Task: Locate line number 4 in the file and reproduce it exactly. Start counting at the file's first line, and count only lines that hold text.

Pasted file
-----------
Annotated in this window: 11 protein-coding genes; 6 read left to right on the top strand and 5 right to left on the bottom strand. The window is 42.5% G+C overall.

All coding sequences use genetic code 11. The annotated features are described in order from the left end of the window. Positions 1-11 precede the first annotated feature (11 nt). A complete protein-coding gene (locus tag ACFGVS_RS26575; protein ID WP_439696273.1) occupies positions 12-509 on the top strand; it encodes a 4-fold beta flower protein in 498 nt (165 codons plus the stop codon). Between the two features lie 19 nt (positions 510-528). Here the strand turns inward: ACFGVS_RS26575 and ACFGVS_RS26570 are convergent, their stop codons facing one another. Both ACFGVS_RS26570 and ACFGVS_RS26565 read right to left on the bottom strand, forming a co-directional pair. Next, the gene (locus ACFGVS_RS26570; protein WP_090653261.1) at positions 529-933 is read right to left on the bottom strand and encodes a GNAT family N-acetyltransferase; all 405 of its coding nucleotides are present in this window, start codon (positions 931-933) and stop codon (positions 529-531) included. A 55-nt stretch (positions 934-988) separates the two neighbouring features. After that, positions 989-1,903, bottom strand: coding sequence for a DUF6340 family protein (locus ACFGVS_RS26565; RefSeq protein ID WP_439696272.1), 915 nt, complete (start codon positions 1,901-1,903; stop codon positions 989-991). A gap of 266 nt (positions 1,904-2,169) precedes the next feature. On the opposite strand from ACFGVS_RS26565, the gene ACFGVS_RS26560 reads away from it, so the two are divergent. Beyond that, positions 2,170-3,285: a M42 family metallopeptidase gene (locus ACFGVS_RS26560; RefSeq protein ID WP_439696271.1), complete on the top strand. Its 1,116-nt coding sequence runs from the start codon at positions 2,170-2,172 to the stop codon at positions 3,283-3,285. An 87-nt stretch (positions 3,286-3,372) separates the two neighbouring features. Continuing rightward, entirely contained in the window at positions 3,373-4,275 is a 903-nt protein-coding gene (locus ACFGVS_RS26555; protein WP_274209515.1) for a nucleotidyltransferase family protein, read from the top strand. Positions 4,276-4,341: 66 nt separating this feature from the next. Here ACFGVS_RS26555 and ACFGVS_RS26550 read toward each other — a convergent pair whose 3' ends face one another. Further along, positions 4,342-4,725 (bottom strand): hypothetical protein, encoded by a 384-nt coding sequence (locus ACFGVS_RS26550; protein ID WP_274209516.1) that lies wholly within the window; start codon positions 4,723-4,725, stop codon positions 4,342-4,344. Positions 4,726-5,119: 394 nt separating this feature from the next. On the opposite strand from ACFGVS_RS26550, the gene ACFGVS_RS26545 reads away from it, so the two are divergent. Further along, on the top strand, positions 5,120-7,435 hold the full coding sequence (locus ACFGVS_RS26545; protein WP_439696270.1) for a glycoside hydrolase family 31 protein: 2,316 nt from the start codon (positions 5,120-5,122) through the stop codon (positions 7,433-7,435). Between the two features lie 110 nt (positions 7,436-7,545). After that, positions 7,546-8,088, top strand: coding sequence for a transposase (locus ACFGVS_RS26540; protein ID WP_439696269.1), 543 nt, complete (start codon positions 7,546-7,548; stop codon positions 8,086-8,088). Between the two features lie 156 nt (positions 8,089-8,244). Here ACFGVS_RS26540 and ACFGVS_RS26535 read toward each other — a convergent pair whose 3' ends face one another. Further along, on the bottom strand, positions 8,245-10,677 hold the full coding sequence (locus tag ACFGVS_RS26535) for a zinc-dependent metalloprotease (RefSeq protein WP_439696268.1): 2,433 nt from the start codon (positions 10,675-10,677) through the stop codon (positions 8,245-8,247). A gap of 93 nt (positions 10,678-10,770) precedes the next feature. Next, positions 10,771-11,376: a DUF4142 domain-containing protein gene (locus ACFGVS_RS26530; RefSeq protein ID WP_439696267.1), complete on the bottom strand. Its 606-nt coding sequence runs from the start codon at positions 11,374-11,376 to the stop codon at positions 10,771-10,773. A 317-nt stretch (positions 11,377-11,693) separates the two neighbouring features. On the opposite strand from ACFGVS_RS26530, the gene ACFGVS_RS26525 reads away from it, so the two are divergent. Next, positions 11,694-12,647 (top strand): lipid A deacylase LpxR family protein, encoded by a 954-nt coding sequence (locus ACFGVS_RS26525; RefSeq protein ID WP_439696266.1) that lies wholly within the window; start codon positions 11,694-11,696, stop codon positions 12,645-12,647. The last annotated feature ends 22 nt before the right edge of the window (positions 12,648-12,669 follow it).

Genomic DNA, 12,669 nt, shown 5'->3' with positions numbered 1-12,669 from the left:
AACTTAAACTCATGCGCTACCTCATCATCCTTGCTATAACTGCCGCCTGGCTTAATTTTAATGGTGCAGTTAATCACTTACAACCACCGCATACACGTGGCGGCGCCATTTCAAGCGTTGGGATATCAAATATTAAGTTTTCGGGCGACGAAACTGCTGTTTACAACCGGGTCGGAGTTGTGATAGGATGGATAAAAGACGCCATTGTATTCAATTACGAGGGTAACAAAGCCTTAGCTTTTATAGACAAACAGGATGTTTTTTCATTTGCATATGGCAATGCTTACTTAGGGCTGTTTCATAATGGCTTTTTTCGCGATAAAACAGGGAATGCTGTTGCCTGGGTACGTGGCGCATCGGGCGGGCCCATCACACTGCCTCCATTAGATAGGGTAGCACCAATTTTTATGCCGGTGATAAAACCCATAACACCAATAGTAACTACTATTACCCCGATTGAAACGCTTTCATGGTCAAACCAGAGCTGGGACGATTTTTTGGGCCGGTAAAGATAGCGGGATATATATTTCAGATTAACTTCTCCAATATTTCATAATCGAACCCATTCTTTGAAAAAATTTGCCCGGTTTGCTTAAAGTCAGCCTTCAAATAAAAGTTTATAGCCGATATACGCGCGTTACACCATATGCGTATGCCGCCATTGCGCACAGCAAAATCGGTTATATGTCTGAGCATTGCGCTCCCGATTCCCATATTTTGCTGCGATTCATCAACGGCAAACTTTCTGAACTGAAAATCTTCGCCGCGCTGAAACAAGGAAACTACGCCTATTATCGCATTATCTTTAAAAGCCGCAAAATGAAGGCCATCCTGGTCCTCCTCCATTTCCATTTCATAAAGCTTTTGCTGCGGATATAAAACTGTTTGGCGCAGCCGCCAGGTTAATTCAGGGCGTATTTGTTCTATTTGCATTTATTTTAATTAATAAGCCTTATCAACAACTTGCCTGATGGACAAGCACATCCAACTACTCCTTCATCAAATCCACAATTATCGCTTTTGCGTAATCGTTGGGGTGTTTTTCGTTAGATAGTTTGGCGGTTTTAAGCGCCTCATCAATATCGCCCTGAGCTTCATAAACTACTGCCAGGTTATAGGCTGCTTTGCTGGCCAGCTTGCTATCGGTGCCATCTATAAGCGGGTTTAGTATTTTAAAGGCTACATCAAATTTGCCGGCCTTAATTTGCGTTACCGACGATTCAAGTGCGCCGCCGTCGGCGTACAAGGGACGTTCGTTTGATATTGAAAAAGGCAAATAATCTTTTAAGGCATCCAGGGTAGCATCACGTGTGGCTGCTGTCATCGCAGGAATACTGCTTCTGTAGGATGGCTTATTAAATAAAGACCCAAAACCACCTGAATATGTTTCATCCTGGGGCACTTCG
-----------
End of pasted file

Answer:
AACTTAAACTCATGCGCTACCTCATCATCCTTGCTATAACTGCCGCCTGGCTTAATTTTAATGGTGCAGTTAATCACTTACAACCACCGCATACACGTGGCGGCGCCATTTCAAGCGTTGGGATATCAAATATTAAGTTTTCGGGCGACGAAACTGCTGTTTACAACCGGGTCGGAGTTGTGATAGGATGGATAAAAGACGCCATTGTATTCAATTACGAGGGTAACAAAGCCTTAGCTTTTATAGACAAACAGGATGTTTTTTCATTTGCATATGGCAATGCTTACTTAGGGCTGTTTCATAATGGCTTTTTTCGCGATAAAACAGGGAATGCTGTTGCCTGGGTACGTGGCGCATCGGGCGGGCCCATCACACTGCCTCCATTAGATAGGGTAGCACCAATTTTTATGCCGGTGATAAAACCCATAACACCAATAGTAACTACTATTACCCCGATTGAAACGCTTTCATGGTCAAACCAGAGCTGGGACGATTTTTTGGGCCGGTAAAGATAGCGGGATATATATTTCAGATTAACTTCTCCAATATTTCATAATCGAACCCATTCTTTGAAAAAATTTGCCCGGTTTGCTTAAAGTCAGCCTTCAAATAAAAGTTTATAGCCGATATACGCGCGTTACACCATATGCGTATGCCGCCATTGCGCACAGCAAAATCGGTTATATGTCTGAGCATTGCGCTCCCGATTCCCATATTTTGCTGCGATTCATCAACGGCAAACTTTCTGAACTGAAAATCTTCGCCGCGCTGAAACAAGGAAACTACGCCTATTATCGCATTATCTTTAAAAGCCGCAAAATGAAGGCCATCCTGGTCCTCCTCCATTTCCATTTCATAAAGCTTTTGCTGCGGATATAAAACTGTTTGGCGCAGCCGCCAGGTTAATTCAGGGCGTATTTGTTCTATTTGCATTTATTTTAATTAATAAGCCTTATCAACAACTTGCCTGATGGACAAGCACATCCAACTACTCCTTCATCAAATCCACAATTATCGCTTTTGCGTAATCGTTGGGGTGTTTTTCGTTAGATAGTTTGGCGGTTTTAAGCGCCTCATCAATATCGCCCTGAGCTTCATAAACTACTGCCAGGTTATAGGCTGCTTTGCTGGCCAGCTTGCTATCGGTGCCATCTATAAGCGGGTTTAGTATTTTAAAGGCTACATCAAATTTGCCGGCCTTAATTTGCGTTACCGACGATTCAAGTGCGCCGCCGTCGGCGTACAAGGGACGTTCGTTTGATATTGAAAAAGGCAAATAATCTTTTAAGGCATCCAGGGTAGCATCACGTGTGGCTGCTGTCATCGCAGGAATACTGCTTCTGTAGGATGGCTTATTAAATAAAGACCCAAAACCACCTGAATATGTTTCATCCTGGGGCACTTCG